A design change introduced with Fitter-F and to be retained by succeeding variants of the Sukhoi ground attack fighter was an increase in the diameter of the rear fuselage, this increase being vertically asymmetric. A conversion trainer, the ‘Fitter-E’, parallels the Fitter-G except for a slightly drooped forward fuselage and lack of a port wing root gun, whilst the ‘FitterG’ operational trainer has a taller, straight-topped fin and a marked-target seeker. Newest of the single-seat variants is the ‘Fitter-H’ which has the revised fin and a deep dorsal fairing behind the canopy, presumably for extra fuel tanks.

A further export derivative using the basic Su-17M airframe, but re-engined with a Tumansky R-29BS-300 augmented turbojet with a max thrust of 11500kg, received the designation Su-22 and was supplied to Angola, Libya and Peru. Featuring a deeper forward fuselage and enlarged spine, and a redesigned tail to restore yawing stability, yet a further single-seat version, the Su-17M-1, appeared in mid-1979. The Su-17M-2, which appeared almost simultaneously, differed in equipment fit, with the export version, the Su-22M-2, supplied to both Libya and Peru, having the Tumansky engine. The definitive single-seat production versions were the Su-17M-3 and M-4, the former supplied to Hungary as the Su-22M-3 and the latter to Afghanistan, Czechoslovakia, East Germany and Poland as the Su-22M-4. These AL-21F-powered models embodied much improved avionics and introduced extra stations for R-60 or R-73 close range AAMs.

su-22m
Su-22M-4


Export versions of the Su-17 ‘Fitter-C have a reduced avionics fit and are designated Su-20, but when the Su-22 ‘Fitter-F’ appeared as a ‘Fitter-D’ counterpart, its bulged rear fuselage revealed a change of engine to the 11500-kg (25,353-lb) thrust Turnansky R-29B afterburning turbojet for even better performance. A ‘Fitter H’ counterpart, the Su-22 ‘Fitter-J’, is similarly powered and identified by a more angular dorsal fin. Su-22s are also employed as interceptors with AA-2 ‘Atoll’ AAMs. A Tumansky-powered two-seater has been noted in Soviet service, the Fitter E is a two-seat Su-17 with a drooped nose, a feature retained by the Fitter G trainer, which also introduced a deeper fuselage spine. Fitter H, a single-seater distinguished by its dorsal fairing and drooped nose, can carry two AS-7 Kerry radio-command air-to-surface missiles. The twin wing root-mounted 30-mm NR-30 cannon are retained by Fitter-H, which, like preceding variable-geometry Fitters, has four fuselage and four wing stores stations. Two of the fuselage stations – at least, on export examples (eg, Libya) – are “wired” for Atoll IR-homing AAMs, providing some defence capability. The inboard wing and the fuselage stores stations can each lift “iron” bombs of up to 1,102 lb (500 kg), and the former and two of the latter may be fitted with adaptor shoes for radio command guidance AS-7 Kerry ASMs, or the various anti-radiation missiles, such as AS-9.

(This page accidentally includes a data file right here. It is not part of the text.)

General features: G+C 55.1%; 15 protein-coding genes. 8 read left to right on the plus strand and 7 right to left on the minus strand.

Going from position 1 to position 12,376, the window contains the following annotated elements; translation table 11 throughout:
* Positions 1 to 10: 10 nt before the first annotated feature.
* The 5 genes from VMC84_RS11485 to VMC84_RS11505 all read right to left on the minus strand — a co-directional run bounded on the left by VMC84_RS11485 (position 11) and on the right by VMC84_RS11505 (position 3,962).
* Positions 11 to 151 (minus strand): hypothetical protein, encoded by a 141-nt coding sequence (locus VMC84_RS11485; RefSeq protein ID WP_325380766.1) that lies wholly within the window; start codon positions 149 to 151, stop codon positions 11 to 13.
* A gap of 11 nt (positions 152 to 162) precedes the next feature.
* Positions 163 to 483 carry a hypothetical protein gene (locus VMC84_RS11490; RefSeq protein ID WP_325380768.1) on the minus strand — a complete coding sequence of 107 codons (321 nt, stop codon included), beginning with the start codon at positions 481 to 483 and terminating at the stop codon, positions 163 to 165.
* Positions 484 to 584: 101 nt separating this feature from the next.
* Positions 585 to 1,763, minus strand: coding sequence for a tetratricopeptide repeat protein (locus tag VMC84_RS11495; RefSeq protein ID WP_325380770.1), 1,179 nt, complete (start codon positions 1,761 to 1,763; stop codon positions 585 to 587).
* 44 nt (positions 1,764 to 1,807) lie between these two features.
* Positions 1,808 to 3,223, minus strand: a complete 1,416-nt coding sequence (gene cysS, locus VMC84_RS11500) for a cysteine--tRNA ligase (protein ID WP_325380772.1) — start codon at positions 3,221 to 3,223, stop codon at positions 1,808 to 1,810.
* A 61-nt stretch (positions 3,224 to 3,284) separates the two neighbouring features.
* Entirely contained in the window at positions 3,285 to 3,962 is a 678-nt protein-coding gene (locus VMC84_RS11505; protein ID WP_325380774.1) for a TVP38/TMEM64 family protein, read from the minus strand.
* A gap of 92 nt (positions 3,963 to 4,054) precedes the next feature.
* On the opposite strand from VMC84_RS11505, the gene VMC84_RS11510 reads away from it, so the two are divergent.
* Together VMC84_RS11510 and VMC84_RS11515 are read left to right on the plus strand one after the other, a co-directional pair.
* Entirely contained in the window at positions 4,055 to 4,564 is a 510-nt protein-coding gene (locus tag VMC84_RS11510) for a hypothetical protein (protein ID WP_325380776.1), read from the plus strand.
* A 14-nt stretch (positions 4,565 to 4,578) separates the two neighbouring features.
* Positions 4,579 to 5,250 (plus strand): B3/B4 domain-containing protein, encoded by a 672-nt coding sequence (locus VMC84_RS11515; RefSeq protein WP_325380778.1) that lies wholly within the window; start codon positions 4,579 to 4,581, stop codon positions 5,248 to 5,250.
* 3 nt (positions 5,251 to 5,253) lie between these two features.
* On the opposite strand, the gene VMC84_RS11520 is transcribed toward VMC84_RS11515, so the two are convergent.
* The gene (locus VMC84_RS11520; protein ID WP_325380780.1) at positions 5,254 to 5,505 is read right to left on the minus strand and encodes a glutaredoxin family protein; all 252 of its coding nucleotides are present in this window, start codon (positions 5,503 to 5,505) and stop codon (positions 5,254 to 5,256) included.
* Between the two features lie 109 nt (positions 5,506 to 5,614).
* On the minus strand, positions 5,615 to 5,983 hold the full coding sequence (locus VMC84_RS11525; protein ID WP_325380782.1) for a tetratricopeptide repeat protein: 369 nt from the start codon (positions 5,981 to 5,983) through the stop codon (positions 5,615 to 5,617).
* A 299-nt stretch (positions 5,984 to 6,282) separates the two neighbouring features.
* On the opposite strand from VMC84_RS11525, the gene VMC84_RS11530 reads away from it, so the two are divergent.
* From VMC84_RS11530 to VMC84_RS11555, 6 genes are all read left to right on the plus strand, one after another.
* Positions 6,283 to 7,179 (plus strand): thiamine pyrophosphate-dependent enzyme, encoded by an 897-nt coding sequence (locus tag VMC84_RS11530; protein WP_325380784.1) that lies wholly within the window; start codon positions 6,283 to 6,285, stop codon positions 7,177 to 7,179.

Peru purchased its first Su-22s in 1976, comprising 32 single seat Su-22s and 4 two seat Su-22Us.

The latest version of the Su-17 ground-attack aircraft appeared in 1984. The Fitter K is distinguished by an intake extending forward of the fin root.

With more than 3,000 built, including two-seat training variants, production of the Su-17 terminated in 1984.

 

Gallery

 

Su-17 Fitter C
Engine: 1 x Lyuika AL-21F
Installed thrust (dry / reheat): 76.5 / 110 kN
Span: 13.8 m / 10 m
Length: 18 m
Wing area: 40 sq.m
Empty wt: 10,000 kg
MTOW: 17,700 kg
Warload: 4000 kg
Max speed: 2200 kph
Initial ROC: 13,800  m / min
Ceiling: 18,000 m
T/O run: 1000 m
Ldg run: 600 m
Combat radius: 700 km
Fuel internal: 4000 lt
Air refuel: no
Armament: 2 x 30 mm
Hard points: 8

Su-17M Fitter-D

Su-17M-4 Fitter K
Max take-off weight: 19500 kg / 42990 lb
Wingspan: 10.04-13.66 m / 33 ft 11 in-45 ft 10 in
Length: 19.10 m / 63 ft 8 in
Height: 4.86 m / 16 ft 11 in
Max. speed: 2220 km/h / 1379 mph
Range: 2300 km / 1429 miles
Crew: 1

Su-17 ‘Fitter-G’
Type: single-seat variable-geometry ground-attack fighter
Armament: two 30-mm NR-30 cannon (with 70 rpg) in wing roots
Hardpoints: four underwing and four underfuselage weapon pylons for up to 4000 kg (8,818 lb)
Powerplant: one 11200-kg (24,691-lb) thrust Lyulka AL-21F-3 afterburning turbojet
Maximum speed 2300 km/h (1,429 mph) or Mach 2.17 at altitude
Maximum speed 1285 km/h (798 mph) or Mach 1.05 at sea level
Initial climb rate 13,800 m (45,275 ft per minute)
Service ceiling 18000 m (59,055 ft)
Combat radius with 2000 kg (4,409 lb) of stores 630 km (391 miles) on a hi-lo-hi mission
Combat radius with 2000 kg (4,409 lb) of stores 360 km (224 miles) on a lo-lo-lo mission
Wingspan, extended (28 deg sweep) 14. 00 m (45 ft 11 in), fullyswept (62 deg) 10. 60 m (34 ft 9.5 in)
Length 18.75 m (61 ft 6.25 in)
Height 4.75 m (15 ft 7 in)
Wing area, extended 40.1sq.m (432 sq ft)

Su-20 Fitter-H

Su-20U Fitter-G

Su-22 Fitter F
Engine: Tumansky R-29

Su-22 Fitter J
Engine: Tumansky R-29

Su-22U Fitter-E

su-17-ld
Sukhoi Su-17